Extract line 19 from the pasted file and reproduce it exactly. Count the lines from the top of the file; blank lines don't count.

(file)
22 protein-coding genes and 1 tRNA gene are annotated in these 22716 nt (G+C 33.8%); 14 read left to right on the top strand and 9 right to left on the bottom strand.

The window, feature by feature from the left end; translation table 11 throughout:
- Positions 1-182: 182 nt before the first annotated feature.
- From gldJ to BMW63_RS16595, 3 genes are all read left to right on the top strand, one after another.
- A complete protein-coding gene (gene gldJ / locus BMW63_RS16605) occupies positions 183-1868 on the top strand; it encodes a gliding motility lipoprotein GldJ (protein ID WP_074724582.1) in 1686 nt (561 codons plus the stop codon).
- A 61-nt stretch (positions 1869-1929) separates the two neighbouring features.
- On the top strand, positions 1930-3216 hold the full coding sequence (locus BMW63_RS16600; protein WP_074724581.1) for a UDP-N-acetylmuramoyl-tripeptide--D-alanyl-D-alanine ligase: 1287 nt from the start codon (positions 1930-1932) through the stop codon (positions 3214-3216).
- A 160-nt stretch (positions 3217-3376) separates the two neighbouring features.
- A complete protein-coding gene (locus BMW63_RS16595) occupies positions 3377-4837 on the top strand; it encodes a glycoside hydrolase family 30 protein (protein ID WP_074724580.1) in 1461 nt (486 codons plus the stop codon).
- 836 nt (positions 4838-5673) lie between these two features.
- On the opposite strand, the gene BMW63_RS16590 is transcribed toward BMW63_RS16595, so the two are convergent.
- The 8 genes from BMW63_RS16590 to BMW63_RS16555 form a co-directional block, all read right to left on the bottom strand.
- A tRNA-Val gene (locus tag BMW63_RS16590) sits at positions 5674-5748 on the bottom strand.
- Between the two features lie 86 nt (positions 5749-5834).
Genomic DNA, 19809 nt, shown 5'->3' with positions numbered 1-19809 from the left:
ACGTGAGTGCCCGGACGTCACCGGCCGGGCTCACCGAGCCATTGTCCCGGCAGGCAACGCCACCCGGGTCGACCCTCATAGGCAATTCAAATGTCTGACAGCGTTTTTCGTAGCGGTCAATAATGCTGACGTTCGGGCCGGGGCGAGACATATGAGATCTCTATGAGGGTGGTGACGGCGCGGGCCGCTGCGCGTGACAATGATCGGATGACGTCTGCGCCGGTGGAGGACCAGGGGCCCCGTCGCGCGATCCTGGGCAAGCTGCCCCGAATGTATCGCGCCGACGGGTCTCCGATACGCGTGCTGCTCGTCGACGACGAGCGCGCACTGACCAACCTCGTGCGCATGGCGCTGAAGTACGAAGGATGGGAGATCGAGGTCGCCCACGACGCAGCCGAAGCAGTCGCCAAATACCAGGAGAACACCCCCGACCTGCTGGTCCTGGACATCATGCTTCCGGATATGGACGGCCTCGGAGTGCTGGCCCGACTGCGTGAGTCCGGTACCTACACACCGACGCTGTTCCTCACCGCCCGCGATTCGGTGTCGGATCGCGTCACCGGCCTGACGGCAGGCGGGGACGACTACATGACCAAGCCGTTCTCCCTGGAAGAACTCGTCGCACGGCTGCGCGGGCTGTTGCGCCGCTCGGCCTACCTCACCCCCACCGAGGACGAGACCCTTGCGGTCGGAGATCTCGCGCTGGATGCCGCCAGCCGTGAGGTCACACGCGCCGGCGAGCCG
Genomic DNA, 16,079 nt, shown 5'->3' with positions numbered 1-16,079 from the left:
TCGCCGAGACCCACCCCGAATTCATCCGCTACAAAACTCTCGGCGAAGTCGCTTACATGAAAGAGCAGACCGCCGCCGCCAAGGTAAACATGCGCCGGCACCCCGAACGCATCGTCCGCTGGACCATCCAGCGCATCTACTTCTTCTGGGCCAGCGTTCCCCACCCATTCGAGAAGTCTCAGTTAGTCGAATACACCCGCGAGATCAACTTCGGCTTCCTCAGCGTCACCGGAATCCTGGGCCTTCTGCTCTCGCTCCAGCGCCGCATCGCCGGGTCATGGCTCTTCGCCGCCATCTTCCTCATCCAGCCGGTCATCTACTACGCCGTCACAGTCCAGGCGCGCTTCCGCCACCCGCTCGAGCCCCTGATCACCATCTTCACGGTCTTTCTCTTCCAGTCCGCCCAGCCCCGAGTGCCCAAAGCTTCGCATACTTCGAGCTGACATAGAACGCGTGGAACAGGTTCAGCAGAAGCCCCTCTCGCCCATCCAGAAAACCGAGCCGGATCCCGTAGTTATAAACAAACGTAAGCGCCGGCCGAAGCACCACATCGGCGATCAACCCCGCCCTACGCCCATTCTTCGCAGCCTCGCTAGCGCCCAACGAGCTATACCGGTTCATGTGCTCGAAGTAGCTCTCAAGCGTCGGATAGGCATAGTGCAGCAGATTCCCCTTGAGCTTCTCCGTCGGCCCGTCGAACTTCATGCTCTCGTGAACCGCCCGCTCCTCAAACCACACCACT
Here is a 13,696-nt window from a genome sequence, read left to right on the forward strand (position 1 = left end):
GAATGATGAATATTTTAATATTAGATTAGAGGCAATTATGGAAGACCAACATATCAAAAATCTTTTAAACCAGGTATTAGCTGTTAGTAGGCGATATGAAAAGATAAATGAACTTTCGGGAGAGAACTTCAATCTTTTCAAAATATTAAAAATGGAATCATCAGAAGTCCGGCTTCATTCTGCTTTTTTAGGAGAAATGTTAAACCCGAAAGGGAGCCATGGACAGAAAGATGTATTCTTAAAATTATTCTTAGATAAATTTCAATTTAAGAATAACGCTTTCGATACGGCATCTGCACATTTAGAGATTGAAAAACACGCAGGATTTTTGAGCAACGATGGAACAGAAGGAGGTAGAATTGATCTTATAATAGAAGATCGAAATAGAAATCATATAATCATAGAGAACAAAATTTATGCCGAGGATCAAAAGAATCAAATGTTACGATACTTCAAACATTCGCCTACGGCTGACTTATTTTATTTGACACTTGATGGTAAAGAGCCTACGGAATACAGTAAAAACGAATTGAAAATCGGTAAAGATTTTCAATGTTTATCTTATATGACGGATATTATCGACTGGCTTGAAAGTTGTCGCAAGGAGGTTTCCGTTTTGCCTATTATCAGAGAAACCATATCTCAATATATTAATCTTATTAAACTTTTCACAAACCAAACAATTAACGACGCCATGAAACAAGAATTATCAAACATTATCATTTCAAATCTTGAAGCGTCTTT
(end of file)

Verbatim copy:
Here is a 13,696-nt window from a genome sequence, read left to right on the forward strand (position 1 = left end):